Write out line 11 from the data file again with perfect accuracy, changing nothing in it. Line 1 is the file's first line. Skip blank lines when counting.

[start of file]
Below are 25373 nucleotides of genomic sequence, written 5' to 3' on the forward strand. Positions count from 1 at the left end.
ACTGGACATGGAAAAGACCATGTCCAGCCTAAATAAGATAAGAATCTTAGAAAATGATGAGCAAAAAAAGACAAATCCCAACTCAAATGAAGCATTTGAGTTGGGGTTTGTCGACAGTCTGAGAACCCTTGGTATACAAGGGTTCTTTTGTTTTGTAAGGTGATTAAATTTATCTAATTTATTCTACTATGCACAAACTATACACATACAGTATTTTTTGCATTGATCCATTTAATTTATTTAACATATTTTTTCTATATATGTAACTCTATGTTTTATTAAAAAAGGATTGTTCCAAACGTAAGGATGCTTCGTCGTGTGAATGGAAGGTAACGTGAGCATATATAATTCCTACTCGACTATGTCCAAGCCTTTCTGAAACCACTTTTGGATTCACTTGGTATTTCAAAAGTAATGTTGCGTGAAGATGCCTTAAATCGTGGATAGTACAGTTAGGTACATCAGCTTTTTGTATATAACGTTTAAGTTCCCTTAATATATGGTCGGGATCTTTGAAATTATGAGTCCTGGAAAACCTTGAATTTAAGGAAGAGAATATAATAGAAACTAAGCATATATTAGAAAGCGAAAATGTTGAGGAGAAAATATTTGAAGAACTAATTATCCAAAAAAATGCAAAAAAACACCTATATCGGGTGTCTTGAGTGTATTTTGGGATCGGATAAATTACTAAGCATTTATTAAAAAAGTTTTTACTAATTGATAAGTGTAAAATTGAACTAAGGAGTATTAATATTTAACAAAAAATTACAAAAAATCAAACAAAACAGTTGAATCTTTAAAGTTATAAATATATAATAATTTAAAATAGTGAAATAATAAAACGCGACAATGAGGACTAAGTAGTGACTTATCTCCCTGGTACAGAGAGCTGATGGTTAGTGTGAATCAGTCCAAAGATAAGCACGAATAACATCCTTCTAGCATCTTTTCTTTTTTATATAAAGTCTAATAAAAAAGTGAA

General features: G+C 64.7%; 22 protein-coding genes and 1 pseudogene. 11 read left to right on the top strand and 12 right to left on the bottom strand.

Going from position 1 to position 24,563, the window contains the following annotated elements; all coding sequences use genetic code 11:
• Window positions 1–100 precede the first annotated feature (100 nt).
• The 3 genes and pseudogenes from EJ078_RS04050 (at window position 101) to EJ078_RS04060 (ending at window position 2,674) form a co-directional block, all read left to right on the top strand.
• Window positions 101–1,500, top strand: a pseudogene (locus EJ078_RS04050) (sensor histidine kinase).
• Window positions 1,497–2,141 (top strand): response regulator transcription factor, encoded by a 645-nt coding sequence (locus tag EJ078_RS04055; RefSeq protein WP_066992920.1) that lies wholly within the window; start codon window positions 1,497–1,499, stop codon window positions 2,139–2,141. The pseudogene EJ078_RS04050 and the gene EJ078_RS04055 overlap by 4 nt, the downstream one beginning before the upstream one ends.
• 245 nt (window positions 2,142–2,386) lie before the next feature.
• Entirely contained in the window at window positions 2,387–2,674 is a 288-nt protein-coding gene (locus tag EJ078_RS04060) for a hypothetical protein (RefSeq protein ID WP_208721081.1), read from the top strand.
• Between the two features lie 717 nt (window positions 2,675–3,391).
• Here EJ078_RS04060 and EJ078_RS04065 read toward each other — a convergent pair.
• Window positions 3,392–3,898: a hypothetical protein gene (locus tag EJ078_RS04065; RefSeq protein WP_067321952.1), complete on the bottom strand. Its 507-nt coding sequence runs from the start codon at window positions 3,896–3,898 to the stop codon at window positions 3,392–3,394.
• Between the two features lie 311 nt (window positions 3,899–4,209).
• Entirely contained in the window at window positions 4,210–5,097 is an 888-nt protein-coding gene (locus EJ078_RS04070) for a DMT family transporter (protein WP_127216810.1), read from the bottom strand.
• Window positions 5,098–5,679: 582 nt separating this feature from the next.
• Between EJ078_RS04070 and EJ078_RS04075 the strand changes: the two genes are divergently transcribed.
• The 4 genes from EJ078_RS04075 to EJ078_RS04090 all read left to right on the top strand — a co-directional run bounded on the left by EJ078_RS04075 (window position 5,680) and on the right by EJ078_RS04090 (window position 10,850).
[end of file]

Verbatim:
• Between the two features lie 717 nt (window positions 2,675–3,391).